|By TIM ALEXANDER
BLOOMINGTON, Ill. — Recent remarks from USDA Secretary Mike Johanns concerning the state of locks and dams on the Upper Mississippi and Illinois rivers have been met with disfavor by the Illinois Corn Growers Assoc. (ICGA) and MARC-2000, a St. Louis-based river advocacy group.
That Johanns eventually backed off of his earlier statement that locks are “working well” under existing maintenance efforts has not done much to appease either group, whose leaders were left scratching their heads in wonder at the Secretary’s remarks during the Commodity Classic last week in Anaheim, Calif.
During the Classic’s March 3 session, Johanns attempted to assure agricultural leaders on three occasions that the USDA and Bush administration knows the importance of the Water Resources Development Act (WRDA) and would not stand in the way of the measure.
“The administration will work with Congress and not oppose their efforts” in approving the WRDA bill, Johanns said, adding the Bush administration “has always understood the importance of the lock and dam system and the transportation infrastructure.”
John Kuhfuss, president of the ICGA, said that even though officials with the National Corn Growers Association (NCGA) and American Soybean Association expressed confidence that the administration would not oppose the bill after hearing Johanns’ retractions, the Ill. organization will go ahead with a radio and media campaign urging farmers to contact the USDA Secretary and ask for his clear, “no-nonsense” endorsement for the bill.
Last week, members of the ICGA, NCGA, MARC-2000 and the Mid-Central Ill. Regional Council of Carpenters stormed Capitol Hill en masse in an effort to demand Senate floor time for the bill, which has languished in the Senate since being overwhelmingly approved by the House in July 2005.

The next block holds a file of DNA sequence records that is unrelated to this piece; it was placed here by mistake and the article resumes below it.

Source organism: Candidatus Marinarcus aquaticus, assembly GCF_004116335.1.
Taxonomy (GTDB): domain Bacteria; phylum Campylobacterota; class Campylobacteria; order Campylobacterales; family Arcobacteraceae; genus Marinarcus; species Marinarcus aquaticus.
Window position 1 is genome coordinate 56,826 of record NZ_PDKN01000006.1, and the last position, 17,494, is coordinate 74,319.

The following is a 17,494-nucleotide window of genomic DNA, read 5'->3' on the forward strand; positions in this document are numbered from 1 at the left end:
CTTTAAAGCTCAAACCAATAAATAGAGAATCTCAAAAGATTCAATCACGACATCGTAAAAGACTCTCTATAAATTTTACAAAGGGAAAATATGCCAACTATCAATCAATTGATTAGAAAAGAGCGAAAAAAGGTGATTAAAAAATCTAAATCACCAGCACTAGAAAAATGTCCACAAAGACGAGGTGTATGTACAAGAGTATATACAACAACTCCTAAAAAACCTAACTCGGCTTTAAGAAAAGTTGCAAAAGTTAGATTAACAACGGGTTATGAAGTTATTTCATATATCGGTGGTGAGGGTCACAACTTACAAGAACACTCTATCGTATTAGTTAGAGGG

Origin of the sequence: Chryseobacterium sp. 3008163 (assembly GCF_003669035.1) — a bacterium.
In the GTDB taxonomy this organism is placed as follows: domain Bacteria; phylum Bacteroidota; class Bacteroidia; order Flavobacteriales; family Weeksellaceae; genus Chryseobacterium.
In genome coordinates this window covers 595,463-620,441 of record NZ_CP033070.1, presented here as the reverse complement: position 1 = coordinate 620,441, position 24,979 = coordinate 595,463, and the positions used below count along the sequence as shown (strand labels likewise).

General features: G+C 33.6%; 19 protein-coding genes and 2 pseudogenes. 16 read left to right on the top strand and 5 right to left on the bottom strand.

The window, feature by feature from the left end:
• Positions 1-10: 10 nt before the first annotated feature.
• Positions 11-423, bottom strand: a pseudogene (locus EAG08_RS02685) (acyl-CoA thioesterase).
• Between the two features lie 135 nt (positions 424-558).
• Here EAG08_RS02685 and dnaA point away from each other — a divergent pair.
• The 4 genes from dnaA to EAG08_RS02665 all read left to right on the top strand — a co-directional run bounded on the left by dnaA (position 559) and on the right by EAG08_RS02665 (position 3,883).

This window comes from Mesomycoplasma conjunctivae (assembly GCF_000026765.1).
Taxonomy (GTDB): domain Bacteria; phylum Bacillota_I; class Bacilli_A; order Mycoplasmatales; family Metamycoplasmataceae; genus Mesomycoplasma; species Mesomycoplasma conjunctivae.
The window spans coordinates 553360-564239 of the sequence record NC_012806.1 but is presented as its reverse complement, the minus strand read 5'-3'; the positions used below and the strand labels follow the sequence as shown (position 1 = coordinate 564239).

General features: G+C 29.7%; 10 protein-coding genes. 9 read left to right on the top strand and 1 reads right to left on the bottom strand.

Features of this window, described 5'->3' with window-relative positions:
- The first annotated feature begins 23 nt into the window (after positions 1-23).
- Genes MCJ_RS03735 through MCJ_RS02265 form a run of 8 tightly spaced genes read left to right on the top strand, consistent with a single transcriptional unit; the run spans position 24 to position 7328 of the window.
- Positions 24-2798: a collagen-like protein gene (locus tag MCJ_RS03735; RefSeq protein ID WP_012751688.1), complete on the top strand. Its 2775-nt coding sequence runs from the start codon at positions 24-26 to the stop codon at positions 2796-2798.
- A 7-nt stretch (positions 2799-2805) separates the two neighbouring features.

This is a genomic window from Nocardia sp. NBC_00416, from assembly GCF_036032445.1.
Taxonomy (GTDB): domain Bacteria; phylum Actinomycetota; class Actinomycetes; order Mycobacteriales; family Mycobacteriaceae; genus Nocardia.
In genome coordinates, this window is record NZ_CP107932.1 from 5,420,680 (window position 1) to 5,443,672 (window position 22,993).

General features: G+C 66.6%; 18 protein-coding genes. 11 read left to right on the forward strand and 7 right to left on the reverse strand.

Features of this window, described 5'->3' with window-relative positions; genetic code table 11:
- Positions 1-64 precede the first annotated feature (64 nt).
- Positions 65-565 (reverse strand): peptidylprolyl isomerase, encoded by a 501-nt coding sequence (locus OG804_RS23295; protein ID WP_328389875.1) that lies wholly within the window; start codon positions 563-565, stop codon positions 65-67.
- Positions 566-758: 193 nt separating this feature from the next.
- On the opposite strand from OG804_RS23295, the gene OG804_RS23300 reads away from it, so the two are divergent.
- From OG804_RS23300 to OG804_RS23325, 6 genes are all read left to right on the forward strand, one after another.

The group visited with numerous Senate offices including the Senate Environment and Public Works Committee and discussed arranging floor time for the bill in a timely fashion. The group also visited the offices of Senators Bill Frist (R- Tenn.), Charles Grassley (R-Iowa), Joe Lieberman (D-Conn.) and Russ Feingold (D-Wisc.), among others.
Paul Rohde, president of the Midwest Area River Coalition (MARC-2000), said that though Johanns’ remarks were confusing, the group takes the Secretary’s clarification at the Commodity Classic as a “great sign.” However, Rohde is still puzzled by Johanns’ claim that the locks in question, if invested in prudently, could last another 50 years.
“This, of course, speaks nothing of the issue of (lock) capacity which the agricultural community is concerned with,” Rohde said of Johanns’ remarks, which were published by several news sources. “Not to mention the factual claim about the locks lasting another 50 years, which is at best suspect.”
In the current MARC 2000 newsletter, The River Alert, the organization claimed supporters of the bill are “scratching their heads over the Administration’s disconnect concerning water infrastructure improvements.” The newsletter claims that in Nov. 2005 President Bush called for a $10 billion modernization and expansion of locks at the Panama Canal. Ports at both ends of the canal are operated by a Chinese company. The newsletter claims Bush is more interested in foreign trade than getting U.S. products from the heartland to the world market.
“Recognition that waterborne transportation is in our national interest is welcome news,” remarked Sen. Kit Bond (R-Mo.). “Now we just need to get Administration officials to apply that same common sense to the Mississippi River. It’s a great idea in Panama; it’s an even better idea here at home.”
The ICGA is calling out to members, past participants of educational barge tours, the public and members of MARC-2000 to call the USDA and express their desire to bring WRDA to the Senate floor.
A toll-free phone number (1-888-WHYCORN) has been established which rings directly into the USDA office. Respondents can also go to the ICGA website www.ilcorn.org to send a letter to Johanns through the Legislative Action Center.
WRDA authorizes the construction of seven new 1,200-foot locks on the upper Mississippi and Illinois rivers and an expansive ecosystem restoration program. Midwestern producers and barge companies contend the antiquated locks slow barge traffic and impair U.S. producers’ ability to compete in the world trade market.
This farm news was published in the March 15, 2006 issue of Farm World.